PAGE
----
The Morning-After Pill: How Can The New York Times Be So Sure?

Posted by Mark Abramowicz, M.D.

Oral emergency contraceptives (morning-after pills) have become political footballs because of a possible mechanism of action mentioned in their labeling. We last reviewed this subject in a January 10, 2011 Medical Letter article on Ella. The reason for bringing it up here and now is an article and subsequent editorial in The New York Times titled “Abortion Qualms on Morning-After Pill May Be Unfounded” (Pam Belluck, June 5, 2012) and “How Morning-After Pills Really Work” (editorial, June 8, 2012).

Both the progestin levonorgestrel (Plan B) and the progestin receptor modulator ulipristal (Ella) can delay ovulation, and that is thought to be their primary mechanism of action.The issue is whether they could also interfere with implantation of a fertilized ovum. If they did, some social conservatives would consider them abortifacients, even though the usual definition of an established pregnancy is that it begins with implantation. The labeling for these 2 agents varies slightly, but says in effect that their mechanism of action is probably delay of ovulation, but that they also cause endometrial changes that could interfere with implantation. The article in the Times says that “…an examination by The New York Times has found that the federally approved labels and medical Web sites do not reflect what the science shows.” In commenting on the FDA’s approval of the language in the levonorgestrel label, the editorial says: “There was no evidence to support that view at the time, and there is none to support it now.”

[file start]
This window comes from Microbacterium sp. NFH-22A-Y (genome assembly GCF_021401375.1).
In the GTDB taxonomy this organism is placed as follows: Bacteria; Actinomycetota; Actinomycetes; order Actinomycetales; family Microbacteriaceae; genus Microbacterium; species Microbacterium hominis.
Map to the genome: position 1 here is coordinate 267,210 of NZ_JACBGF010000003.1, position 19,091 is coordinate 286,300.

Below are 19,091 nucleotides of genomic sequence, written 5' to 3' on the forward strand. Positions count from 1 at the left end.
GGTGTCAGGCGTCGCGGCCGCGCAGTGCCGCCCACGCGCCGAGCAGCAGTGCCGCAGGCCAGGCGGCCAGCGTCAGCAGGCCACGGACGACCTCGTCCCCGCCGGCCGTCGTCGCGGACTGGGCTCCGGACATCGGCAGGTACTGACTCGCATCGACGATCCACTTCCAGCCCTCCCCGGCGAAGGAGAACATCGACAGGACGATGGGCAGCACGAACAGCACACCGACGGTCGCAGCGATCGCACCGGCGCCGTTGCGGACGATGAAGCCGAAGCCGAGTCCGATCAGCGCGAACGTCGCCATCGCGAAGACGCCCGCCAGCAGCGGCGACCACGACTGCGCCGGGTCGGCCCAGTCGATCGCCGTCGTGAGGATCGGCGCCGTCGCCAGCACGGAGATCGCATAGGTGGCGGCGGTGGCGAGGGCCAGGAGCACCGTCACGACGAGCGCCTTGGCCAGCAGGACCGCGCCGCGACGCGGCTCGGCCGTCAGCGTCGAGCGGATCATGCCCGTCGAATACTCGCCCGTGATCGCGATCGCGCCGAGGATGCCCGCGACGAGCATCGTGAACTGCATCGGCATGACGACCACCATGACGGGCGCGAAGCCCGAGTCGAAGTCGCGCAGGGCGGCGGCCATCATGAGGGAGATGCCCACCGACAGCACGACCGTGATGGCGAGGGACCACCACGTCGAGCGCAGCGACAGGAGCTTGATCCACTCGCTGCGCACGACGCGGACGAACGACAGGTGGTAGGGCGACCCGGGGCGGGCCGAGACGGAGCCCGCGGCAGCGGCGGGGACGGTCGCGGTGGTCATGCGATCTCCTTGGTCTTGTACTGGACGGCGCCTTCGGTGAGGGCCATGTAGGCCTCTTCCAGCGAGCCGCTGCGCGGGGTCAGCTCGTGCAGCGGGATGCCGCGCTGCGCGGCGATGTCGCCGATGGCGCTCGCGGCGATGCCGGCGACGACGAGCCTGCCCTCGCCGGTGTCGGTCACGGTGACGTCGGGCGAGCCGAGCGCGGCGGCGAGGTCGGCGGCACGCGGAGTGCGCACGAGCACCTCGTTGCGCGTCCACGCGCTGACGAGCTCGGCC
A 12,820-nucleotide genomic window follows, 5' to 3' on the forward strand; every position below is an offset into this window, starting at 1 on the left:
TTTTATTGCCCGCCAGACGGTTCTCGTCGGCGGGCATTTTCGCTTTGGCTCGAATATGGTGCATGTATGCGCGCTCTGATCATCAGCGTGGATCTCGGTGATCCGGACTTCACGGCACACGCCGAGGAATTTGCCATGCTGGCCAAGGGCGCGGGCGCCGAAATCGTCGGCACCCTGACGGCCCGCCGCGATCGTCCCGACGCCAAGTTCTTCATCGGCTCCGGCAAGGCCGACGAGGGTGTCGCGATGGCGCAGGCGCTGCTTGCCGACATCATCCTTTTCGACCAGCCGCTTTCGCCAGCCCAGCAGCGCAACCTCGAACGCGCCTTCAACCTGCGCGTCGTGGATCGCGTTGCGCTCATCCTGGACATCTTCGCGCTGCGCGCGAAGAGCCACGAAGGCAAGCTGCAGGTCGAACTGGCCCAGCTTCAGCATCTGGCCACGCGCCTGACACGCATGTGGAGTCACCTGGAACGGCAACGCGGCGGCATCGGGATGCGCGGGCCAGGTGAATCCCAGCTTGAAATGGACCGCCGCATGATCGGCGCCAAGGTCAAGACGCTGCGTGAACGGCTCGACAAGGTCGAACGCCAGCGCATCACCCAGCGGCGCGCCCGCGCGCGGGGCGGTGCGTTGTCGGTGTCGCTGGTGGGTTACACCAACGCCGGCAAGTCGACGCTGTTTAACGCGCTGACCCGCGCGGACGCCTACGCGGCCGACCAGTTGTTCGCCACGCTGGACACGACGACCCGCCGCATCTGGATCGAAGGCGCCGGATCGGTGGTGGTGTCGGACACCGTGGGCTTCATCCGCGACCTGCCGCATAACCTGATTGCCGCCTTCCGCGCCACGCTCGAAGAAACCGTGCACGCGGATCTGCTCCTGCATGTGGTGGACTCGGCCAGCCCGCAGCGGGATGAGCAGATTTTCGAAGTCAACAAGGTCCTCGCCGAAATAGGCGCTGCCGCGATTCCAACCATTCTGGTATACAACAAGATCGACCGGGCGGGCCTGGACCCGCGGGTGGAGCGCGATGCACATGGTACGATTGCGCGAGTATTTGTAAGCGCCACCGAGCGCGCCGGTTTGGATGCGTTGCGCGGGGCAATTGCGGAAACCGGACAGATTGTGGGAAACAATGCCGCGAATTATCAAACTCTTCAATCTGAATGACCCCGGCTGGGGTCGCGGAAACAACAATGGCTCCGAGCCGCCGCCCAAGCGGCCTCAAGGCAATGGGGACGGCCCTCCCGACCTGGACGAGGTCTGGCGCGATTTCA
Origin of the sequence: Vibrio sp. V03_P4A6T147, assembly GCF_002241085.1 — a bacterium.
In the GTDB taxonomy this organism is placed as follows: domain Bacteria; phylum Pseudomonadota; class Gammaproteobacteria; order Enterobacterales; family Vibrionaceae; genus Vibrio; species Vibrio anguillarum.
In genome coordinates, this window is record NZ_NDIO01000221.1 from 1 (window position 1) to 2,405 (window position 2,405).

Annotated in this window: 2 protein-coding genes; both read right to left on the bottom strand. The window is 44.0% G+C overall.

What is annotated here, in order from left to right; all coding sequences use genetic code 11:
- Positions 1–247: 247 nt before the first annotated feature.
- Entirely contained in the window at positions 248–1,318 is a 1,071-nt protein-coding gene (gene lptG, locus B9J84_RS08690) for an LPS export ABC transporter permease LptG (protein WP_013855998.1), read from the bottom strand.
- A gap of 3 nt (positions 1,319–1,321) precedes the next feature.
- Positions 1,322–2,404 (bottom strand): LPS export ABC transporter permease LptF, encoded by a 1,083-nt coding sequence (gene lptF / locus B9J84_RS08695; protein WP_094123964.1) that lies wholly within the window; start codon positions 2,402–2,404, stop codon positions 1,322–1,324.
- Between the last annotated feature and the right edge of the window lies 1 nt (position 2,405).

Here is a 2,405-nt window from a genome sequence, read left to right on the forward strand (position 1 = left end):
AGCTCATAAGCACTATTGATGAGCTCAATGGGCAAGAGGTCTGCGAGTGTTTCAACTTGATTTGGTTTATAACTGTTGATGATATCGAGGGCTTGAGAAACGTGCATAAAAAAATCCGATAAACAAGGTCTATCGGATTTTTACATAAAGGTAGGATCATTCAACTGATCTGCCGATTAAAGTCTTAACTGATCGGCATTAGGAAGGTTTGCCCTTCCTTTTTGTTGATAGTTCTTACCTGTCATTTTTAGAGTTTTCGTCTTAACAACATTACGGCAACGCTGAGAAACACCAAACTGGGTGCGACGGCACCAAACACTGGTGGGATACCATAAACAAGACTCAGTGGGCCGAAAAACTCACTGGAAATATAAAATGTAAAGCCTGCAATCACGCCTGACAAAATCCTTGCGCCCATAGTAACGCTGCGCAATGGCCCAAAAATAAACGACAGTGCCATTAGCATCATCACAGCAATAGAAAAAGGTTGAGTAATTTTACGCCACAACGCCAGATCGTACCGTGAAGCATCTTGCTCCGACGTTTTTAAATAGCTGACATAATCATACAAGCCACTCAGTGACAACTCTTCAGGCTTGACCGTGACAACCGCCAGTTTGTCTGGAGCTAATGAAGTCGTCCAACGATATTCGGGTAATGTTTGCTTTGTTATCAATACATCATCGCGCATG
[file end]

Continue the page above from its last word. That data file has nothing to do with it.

Both levonorgestrel and ulipristal cause changes in the endometrium. There is evidence that such changes could prevent pregnancy after fertilization, and there is no way to prove that they could not (see J. Trussell and B. Jordan, Contraception 2006; 74:87). Distorting the truth in an editorial is one thing. Distorting it in product labeling or in what we tell patients is another. I hope the FDA and all of us can stand our ground, even if that causes some difficulty for one party or the other in achieving their social goals.

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